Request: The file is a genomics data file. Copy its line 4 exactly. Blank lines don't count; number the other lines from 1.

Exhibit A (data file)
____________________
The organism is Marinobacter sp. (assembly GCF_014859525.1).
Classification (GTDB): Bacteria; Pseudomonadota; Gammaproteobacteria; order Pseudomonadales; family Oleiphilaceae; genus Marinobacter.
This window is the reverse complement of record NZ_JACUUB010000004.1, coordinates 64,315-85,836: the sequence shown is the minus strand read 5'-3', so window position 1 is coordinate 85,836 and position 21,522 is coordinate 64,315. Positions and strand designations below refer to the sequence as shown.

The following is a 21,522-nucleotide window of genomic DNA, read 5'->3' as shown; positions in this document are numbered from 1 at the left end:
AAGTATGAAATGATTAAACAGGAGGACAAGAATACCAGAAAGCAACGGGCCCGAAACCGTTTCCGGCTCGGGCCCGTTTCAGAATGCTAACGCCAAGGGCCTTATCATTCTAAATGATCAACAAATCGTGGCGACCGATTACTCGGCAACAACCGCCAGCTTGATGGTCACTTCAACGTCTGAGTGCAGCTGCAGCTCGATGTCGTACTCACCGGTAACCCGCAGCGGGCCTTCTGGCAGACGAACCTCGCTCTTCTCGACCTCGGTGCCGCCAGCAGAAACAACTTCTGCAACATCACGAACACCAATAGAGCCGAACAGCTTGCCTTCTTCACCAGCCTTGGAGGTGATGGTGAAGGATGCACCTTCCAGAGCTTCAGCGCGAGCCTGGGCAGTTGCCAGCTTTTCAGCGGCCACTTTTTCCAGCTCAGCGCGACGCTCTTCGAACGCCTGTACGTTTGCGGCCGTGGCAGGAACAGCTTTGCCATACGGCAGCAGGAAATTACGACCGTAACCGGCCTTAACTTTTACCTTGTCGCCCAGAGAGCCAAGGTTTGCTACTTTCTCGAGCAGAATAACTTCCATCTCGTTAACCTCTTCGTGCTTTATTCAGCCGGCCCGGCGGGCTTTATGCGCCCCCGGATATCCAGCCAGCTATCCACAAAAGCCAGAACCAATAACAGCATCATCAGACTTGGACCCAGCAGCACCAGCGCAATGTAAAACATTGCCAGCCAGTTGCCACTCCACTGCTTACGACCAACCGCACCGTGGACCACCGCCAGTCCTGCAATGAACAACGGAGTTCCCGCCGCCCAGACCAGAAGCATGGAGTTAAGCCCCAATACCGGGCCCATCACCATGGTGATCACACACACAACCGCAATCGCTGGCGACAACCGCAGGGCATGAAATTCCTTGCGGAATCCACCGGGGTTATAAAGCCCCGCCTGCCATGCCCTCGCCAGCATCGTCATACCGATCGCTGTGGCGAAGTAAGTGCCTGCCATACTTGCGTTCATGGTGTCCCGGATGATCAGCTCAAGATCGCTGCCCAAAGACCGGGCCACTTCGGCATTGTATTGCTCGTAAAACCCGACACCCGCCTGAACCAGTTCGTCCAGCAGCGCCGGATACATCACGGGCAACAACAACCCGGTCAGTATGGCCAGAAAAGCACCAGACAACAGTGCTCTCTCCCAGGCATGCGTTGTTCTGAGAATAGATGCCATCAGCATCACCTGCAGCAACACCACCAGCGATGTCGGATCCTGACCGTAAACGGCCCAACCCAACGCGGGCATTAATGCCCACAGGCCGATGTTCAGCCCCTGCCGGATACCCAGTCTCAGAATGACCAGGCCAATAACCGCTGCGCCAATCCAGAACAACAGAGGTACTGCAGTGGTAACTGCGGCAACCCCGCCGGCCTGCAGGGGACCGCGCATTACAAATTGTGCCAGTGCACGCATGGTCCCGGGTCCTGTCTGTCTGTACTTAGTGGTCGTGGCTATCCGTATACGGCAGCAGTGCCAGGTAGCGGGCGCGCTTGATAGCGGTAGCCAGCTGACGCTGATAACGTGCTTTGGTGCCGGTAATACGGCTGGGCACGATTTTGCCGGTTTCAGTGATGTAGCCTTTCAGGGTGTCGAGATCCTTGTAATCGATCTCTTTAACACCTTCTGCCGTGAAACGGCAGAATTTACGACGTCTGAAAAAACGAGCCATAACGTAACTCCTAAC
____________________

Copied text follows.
The following is a 21,522-nucleotide window of genomic DNA, read 5'->3' as shown; positions in this document are numbered from 1 at the left end: